Understanding Compulsory Schooling Legislation: A Formal Model and Implications for Empirical Analysis

27 Pages Posted: 15 Oct 2009

See all articles by Mark Gradstein

Mark Gradstein

Ben-Gurion University of the Negev - Department of Economics; CESifo (Center for Economic Studies and Ifo Institute); Centre for Economic Policy Research (CEPR); World Bank - Development Research Group (DECRG)

Moshe Justman

Ben-Gurion University of the Negev - Department of Economics; University of Melbourne - Melbourne Institute: Applied Economic & Social Research

Abstract

We construct a simple model of compulsory schooling in which legislation and compliance are endogenously determined by individuals disciplined by social norms, optimizing their voting decisions and the school attendance of their children. The model provides a formal framework for interpreting empirical results on the effect of compulsory-schooling legislation (CSL) on enrollment. This sheds light on the use of CSL as an instrumental variable to identify the benefits of schooling, suggesting how the estimates it produces may be biased.

Keywords: compliance norms, compulsory schooling, education

JEL Classification: I21

Suggested Citation

Gradstein, Mark and Justman, Moshe, Understanding Compulsory Schooling Legislation: A Formal Model and Implications for Empirical Analysis. IZA Discussion Paper No. 4420, Available at SSRN: https://ssrn.com/abstract=1489243 or http://dx.doi.org/10.2139/ssrn.1489243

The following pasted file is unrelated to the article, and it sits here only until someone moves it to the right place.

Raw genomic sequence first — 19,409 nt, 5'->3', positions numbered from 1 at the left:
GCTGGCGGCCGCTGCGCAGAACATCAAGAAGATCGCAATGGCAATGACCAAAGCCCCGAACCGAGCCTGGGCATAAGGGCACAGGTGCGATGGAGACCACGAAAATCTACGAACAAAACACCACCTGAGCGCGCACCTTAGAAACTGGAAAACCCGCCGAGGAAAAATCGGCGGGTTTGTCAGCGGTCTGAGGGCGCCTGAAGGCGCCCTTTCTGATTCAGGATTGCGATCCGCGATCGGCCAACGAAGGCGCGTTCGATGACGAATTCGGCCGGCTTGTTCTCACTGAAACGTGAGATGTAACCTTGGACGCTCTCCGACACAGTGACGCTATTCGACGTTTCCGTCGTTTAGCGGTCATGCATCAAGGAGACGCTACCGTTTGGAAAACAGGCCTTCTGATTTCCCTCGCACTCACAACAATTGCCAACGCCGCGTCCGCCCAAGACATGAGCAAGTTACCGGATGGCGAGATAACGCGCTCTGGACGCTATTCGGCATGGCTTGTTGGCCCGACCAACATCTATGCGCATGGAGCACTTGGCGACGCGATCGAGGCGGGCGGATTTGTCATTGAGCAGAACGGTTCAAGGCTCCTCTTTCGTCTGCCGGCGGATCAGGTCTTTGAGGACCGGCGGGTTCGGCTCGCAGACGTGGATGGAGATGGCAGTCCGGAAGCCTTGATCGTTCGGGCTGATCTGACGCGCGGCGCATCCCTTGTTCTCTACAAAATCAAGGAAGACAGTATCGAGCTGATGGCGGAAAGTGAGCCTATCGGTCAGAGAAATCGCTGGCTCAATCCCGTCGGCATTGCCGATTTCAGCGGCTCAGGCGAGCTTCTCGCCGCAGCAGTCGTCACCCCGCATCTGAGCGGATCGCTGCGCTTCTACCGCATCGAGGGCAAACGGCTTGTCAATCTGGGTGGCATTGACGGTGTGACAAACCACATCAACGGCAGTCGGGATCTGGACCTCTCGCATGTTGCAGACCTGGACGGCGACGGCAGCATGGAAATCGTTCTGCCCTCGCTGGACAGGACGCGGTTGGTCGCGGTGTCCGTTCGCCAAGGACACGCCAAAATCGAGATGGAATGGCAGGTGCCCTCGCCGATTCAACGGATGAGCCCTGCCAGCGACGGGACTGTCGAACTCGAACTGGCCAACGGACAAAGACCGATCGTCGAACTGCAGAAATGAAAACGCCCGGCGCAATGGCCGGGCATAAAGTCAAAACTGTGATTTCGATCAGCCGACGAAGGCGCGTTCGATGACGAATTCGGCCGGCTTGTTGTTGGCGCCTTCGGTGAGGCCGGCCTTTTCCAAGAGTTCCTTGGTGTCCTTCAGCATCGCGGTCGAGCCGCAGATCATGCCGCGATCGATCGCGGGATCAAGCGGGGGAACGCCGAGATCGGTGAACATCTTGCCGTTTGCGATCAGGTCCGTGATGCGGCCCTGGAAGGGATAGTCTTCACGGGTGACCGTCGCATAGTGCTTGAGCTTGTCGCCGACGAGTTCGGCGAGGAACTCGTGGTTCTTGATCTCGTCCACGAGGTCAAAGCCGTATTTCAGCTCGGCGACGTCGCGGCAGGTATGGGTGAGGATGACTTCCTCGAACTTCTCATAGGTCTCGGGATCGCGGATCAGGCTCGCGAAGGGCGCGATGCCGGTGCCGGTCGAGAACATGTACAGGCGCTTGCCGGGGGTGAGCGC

Mark Gradstein (Contact Author)

Ben-Gurion University of the Negev - Department of Economics ( email )

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World Bank - Development Research Group (DECRG)

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Moshe Justman

Ben-Gurion University of the Negev - Department of Economics ( email )

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Israel
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+972 864 72941 (Fax)

University of Melbourne - Melbourne Institute: Applied Economic & Social Research ( email )

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Australia

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